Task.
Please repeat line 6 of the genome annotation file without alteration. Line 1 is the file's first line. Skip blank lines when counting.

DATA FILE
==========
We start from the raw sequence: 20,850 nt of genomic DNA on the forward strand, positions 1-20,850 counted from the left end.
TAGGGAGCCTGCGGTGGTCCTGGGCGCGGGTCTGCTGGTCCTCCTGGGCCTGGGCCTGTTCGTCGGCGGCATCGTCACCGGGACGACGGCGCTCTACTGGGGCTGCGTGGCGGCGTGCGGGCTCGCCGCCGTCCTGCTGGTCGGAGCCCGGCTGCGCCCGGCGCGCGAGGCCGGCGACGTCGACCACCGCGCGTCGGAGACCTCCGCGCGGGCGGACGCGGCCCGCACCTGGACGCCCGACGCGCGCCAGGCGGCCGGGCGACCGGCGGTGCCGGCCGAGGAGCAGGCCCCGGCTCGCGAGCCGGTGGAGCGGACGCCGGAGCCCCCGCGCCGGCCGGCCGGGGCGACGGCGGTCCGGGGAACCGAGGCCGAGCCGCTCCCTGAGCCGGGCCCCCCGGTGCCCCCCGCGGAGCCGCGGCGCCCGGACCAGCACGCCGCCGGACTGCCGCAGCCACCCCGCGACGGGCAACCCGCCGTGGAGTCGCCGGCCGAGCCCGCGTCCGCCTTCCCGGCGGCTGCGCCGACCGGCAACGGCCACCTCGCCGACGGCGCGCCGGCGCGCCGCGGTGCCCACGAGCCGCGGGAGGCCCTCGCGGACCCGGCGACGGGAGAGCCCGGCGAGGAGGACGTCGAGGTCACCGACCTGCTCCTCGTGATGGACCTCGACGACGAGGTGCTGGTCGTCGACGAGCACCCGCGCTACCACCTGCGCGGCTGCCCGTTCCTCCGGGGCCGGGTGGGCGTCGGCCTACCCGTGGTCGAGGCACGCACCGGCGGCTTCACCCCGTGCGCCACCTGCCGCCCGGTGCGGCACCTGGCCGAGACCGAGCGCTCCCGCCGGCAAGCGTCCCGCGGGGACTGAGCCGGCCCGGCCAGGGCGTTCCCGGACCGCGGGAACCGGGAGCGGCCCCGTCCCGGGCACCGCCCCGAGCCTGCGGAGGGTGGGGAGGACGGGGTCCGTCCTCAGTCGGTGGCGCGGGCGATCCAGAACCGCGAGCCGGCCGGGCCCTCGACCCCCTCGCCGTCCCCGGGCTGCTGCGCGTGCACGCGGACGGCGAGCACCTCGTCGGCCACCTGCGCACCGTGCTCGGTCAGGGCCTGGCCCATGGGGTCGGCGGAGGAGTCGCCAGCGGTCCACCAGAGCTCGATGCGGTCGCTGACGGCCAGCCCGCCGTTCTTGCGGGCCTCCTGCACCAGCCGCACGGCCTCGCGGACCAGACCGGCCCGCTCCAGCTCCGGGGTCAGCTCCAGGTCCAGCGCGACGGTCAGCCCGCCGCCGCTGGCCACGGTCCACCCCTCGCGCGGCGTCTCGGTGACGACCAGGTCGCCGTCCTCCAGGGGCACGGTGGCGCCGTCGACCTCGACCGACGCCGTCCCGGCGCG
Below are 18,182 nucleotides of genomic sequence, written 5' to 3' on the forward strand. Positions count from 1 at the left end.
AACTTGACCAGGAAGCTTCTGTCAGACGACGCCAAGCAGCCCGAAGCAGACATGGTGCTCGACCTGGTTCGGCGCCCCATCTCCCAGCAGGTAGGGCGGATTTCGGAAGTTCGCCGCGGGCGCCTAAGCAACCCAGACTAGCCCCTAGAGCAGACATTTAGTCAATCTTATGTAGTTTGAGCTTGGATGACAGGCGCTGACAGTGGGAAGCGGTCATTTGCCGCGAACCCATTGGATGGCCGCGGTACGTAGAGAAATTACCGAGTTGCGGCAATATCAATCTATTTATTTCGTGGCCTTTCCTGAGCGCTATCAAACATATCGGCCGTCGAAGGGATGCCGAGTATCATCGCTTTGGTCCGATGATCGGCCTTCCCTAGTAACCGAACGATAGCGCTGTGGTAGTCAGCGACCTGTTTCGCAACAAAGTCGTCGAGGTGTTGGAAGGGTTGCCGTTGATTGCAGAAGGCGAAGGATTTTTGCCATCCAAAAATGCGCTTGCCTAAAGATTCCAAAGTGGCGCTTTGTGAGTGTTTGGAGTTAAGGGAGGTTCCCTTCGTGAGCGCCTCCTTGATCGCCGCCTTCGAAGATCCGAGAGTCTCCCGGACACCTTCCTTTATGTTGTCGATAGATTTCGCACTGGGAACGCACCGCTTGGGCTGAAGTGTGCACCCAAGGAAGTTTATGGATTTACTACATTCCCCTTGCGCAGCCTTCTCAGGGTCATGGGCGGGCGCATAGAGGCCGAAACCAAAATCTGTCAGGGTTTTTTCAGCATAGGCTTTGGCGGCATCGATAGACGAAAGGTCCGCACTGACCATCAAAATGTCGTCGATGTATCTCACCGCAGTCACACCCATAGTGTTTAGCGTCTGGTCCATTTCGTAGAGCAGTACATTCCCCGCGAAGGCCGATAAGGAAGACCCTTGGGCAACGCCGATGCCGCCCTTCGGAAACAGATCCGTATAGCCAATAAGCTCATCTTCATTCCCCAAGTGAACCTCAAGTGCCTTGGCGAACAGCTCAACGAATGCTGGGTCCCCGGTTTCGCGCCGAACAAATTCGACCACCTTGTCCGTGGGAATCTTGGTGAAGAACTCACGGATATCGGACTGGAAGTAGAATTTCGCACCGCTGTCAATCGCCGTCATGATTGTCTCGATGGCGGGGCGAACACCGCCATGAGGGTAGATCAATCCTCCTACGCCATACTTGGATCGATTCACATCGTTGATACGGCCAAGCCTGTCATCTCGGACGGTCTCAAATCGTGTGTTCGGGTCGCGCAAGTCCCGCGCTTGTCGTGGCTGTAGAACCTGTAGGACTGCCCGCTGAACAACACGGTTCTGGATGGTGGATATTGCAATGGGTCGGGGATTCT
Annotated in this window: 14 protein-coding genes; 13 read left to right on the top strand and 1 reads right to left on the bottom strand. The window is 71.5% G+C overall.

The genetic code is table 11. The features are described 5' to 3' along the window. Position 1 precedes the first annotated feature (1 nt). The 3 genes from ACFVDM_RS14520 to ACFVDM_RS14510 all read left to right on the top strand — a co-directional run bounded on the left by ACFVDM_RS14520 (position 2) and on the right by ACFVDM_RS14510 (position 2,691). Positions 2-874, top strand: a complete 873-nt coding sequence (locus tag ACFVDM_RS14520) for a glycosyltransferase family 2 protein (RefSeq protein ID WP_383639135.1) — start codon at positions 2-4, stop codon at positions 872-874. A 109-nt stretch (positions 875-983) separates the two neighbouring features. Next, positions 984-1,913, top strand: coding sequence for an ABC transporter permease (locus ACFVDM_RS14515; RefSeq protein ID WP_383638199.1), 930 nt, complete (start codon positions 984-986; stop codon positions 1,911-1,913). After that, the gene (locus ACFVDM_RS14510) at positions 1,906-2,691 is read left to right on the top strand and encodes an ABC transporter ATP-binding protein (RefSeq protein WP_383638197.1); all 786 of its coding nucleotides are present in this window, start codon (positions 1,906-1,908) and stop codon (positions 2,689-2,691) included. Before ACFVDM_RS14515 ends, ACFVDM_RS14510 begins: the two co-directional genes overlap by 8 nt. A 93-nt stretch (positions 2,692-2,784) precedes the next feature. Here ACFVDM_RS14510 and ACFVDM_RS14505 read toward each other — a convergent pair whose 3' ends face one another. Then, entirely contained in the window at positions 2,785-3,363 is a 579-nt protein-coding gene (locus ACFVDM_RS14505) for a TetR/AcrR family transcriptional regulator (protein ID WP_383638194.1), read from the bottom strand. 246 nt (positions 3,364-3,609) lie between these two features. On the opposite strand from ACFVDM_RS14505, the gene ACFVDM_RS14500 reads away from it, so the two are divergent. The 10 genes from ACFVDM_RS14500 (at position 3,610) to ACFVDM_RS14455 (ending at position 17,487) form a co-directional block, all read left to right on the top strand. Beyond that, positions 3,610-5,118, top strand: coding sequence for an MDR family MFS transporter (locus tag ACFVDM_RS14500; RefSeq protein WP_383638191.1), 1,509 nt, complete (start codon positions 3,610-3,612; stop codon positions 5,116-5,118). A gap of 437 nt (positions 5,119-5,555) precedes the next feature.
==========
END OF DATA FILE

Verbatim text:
The genetic code is table 11. The features are described 5' to 3' along the window. Position 1 precedes the first annotated feature (1 nt). The 3 genes from ACFVDM_RS14520 to ACFVDM_RS14510 all read left to right on the top strand — a co-directional run bounded on the left by ACFVDM_RS14520 (position 2) and on the right by ACFVDM_RS14510 (position 2,691). Positions 2-874, top strand: a complete 873-nt coding sequence (locus tag ACFVDM_RS14520) for a glycosyltransferase family 2 protein (RefSeq protein ID WP_383639135.1) — start codon at positions 2-4, stop codon at positions 872-874. A 109-nt stretch (positions 875-983) separates the two neighbouring features. Next, positions 984-1,913, top strand: coding sequence for an ABC transporter permease (locus ACFVDM_RS14515; RefSeq protein ID WP_383638199.1), 930 nt, complete (start codon positions 984-986; stop codon positions 1,911-1,913). After that, the gene (locus ACFVDM_RS14510) at positions 1,906-2,691 is read left to right on the top strand and encodes an ABC transporter ATP-binding protein (RefSeq protein WP_383638197.1); all 786 of its coding nucleotides are present in this window, start codon (positions 1,906-1,908) and stop codon (positions 2,689-2,691) included. Before ACFVDM_RS14515 ends, ACFVDM_RS14510 begins: the two co-directional genes overlap by 8 nt. A 93-nt stretch (positions 2,692-2,784) precedes the next feature. Here ACFVDM_RS14510 and ACFVDM_RS14505 read toward each other — a convergent pair whose 3' ends face one another. Then, entirely contained in the window at positions 2,785-3,363 is a 579-nt protein-coding gene (locus ACFVDM_RS14505) for a TetR/AcrR family transcriptional regulator (protein ID WP_383638194.1), read from the bottom strand. 246 nt (positions 3,364-3,609) lie between these two features. On the opposite strand from ACFVDM_RS14505, the gene ACFVDM_RS14500 reads away from it, so the two are divergent. The 10 genes from ACFVDM_RS14500 (at position 3,610) to ACFVDM_RS14455 (ending at position 17,487) form a co-directional block, all read left to right on the top strand. Beyond that, positions 3,610-5,118, top strand: coding sequence for an MDR family MFS transporter (locus tag ACFVDM_RS14500; RefSeq protein WP_383638191.1), 1,509 nt, complete (start codon positions 3,610-3,612; stop codon positions 5,116-5,118). A gap of 437 nt (positions 5,119-5,555) precedes the next feature.